Report from Red Hook, Brooklyn

October 31, 2012 | Revolution Newspaper |


A group of us went out to Red Hook to find out what is happening to the people in the wake of the “perfect storm.” There are two fairly distinct parts of Red Hook—a housing project that is the largest in Brooklyn and where around 5,000 people live, and an area that used to be an old Italian immigrant neighborhood and now has small shops and homes and a new wave of artists and others. This is a fairly isolated area, with no subway lines nearby and the water on one side and the expressway on the other.

To put it in a few words: the situation for the people in Red Hook, especially in the project, has been terrible since the storm—many living without electricity, hot water, and heat (as the temperatures dipped because of the cold front that was part of the “perfect storm”).

The housing project is in “Zone A,” which the city authorities had declared before Hurricane Sandy hit as areas where the residents were under a mandatory evacuation order. The residents are overwhelmingly African American, with some Latinos. Many, if not most, of the people did not obey the evacuation order. Some people said they never heard about the evacuation order, others said that they were never informed about where to go or how to get there, and many said that they were afraid of their apartments getting broken into.

People talked about riding out the storm, watching from their windows as the streets turned to rivers and inundating the cars that had not been moved. But the worst was what happened after the height of the storm surge on Monday night. One woman, who works as a bus driver, said she and her seven kids had evacuated and spent two days at a hotel, all she could afford—only to come back to the harrowing situation in her building, and all the food in the fridge spoiled. The lack of electricity and hot water is not just an inconvenience but life-threatening for people who are elderly or ill. Some of the buildings in the project are high-rises with 14 or more stories—so just think about what a lack of a functioning elevator means for people living there. Our team was chilled to the bone just walking around the area for a couple of hours—what is it like for people having to live in the continuing dark and increasing cold?

Help from the authorities has been non-existent or very slow in coming, with people given little information about what is happening. And like elsewhere, the refusal of people to evacuate is being used as an excuse to blame them for the situation they are in. A young Black woman, whose friend lives in the Red Hook project, said she called 311 to ask what was going on with the lack of help. She was told, basically, “You refused mandatory evacuation, and you shouldn’t even be there.” Then…click.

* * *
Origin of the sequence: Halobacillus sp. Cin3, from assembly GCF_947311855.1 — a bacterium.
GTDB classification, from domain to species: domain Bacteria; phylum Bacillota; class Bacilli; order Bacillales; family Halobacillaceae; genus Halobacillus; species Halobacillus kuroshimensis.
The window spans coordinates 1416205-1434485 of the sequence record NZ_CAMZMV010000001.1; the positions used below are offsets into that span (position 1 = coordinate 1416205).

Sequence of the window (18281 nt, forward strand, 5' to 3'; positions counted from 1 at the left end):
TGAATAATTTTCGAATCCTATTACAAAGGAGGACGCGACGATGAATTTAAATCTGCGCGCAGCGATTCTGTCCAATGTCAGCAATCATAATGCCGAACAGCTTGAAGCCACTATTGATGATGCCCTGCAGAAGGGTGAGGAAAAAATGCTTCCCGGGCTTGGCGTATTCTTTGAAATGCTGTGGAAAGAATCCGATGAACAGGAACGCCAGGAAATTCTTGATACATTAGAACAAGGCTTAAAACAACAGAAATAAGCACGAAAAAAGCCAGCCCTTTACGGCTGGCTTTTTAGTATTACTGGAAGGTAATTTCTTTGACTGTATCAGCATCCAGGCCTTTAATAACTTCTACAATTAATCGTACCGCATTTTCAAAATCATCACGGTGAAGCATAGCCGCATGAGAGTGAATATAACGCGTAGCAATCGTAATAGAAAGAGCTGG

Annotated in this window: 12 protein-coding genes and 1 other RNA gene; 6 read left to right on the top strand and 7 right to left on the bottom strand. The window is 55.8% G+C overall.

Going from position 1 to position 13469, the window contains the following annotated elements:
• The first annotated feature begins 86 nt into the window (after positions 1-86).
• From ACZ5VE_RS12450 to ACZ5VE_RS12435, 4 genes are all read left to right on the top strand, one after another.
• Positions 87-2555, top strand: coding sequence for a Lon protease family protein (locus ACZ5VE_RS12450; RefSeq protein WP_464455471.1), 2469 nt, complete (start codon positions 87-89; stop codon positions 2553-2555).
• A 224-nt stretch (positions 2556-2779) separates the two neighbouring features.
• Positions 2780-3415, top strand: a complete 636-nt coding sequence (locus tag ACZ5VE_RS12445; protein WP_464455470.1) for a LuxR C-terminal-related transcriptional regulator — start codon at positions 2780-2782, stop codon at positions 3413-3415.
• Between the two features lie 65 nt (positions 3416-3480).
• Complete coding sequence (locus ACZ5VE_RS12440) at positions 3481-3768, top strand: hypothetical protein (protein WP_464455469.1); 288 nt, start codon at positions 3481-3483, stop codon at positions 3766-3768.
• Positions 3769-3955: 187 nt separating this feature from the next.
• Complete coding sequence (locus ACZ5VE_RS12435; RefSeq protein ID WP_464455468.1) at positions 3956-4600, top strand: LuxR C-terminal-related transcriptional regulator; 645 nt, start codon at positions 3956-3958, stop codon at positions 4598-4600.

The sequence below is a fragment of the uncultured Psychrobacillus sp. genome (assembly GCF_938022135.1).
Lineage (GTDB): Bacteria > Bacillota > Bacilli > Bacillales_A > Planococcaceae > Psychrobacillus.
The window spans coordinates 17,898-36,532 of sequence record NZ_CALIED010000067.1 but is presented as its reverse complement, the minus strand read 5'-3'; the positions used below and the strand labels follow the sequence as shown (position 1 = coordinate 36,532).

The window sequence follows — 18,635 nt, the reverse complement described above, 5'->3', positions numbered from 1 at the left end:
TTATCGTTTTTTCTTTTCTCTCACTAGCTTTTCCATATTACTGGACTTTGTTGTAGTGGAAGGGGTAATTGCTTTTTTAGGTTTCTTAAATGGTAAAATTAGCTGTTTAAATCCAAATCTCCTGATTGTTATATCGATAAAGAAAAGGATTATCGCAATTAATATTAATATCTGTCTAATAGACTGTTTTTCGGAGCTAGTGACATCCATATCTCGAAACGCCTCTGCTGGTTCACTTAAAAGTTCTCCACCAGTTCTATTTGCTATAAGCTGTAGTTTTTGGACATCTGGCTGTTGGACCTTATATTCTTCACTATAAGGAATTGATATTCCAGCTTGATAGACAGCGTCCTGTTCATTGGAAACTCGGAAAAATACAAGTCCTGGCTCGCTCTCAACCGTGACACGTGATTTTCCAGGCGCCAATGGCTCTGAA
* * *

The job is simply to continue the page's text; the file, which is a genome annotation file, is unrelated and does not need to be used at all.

The word and sentiment we kept hearing from people we met were that they felt “abandoned.” People are trying to pull together to help each other the best they can (while there are also the workings of the system that pull people apart, like some people who work but have a hard time feeding their families complaining about those getting food stamps). A middle-aged Black woman who recently went through a serious surgery, said she could not imagine how she could have survived if a friend of hers had not come over to help out—and such scenes were no doubt repeated all over the project. Another woman mentioned the “kids with guns”—not to talk bad about them, but to say that they were pitching in, trying to raise money for a barbecue for the kids who were missing out on Halloween.

There are also people with the Occupy movement and others, who have been working in the neighborhood to coordinate volunteers and donations coming in from other areas, and encouraging people to demand their rights.

But the people, in Red Hook and all over the whole region affected by the hurricane, are facing huge problems and the machinery of a whole system that has certain agendas and priorities that have nothing to do with the real interests of the people. The situation puts a spotlight on the insane workings of the system—and the need for a radically different, and much better, system. When we raised this to people, and told them that there is a movement for revolution working toward this goal, there was a lot of interest. You could really see how “jolts” like the “perfect storm” that just hit northeast U.S. can shake up the “normal” routine of people’s lives and open up possibilities for people to consider alternatives to this system.

Speaking of “normal”—there’s a lot of talk in the media about when things would “get back to normal” in the wake of Sandy. But for people in places like the Red Hook housing project, “normal” means the horrors of police terror, racism, and poverty. We heard many stories people victimized by the NYPD “stop-and-frisk”—a young man arrested for just cutting across a closed park to save a few minutes on the way home, a middle-aged Black woman (the same woman mentioned above), who was walking to the store just days after her surgery when she was harassed by cops who demanded she show her ID, etc., etc. Other people talked about having their gas or electricity shut off for weeks or even months, even before the storm, or residents getting kicked out into the street just for missing one rent payment.

There wasn’t the same kind of raw anger when we talked to people in the other area of Red Hook. But actually, the flood damage was much more serious here, with the waters ruining shops and first-floor apartments. Many small store owners were facing tens of thousands of dollars in damage, which meant going out of business for some. One barber we talked said the floodwaters had severely damaged his shop—and also ruined his home, which is in another hard-hit area of Brooklyn. 

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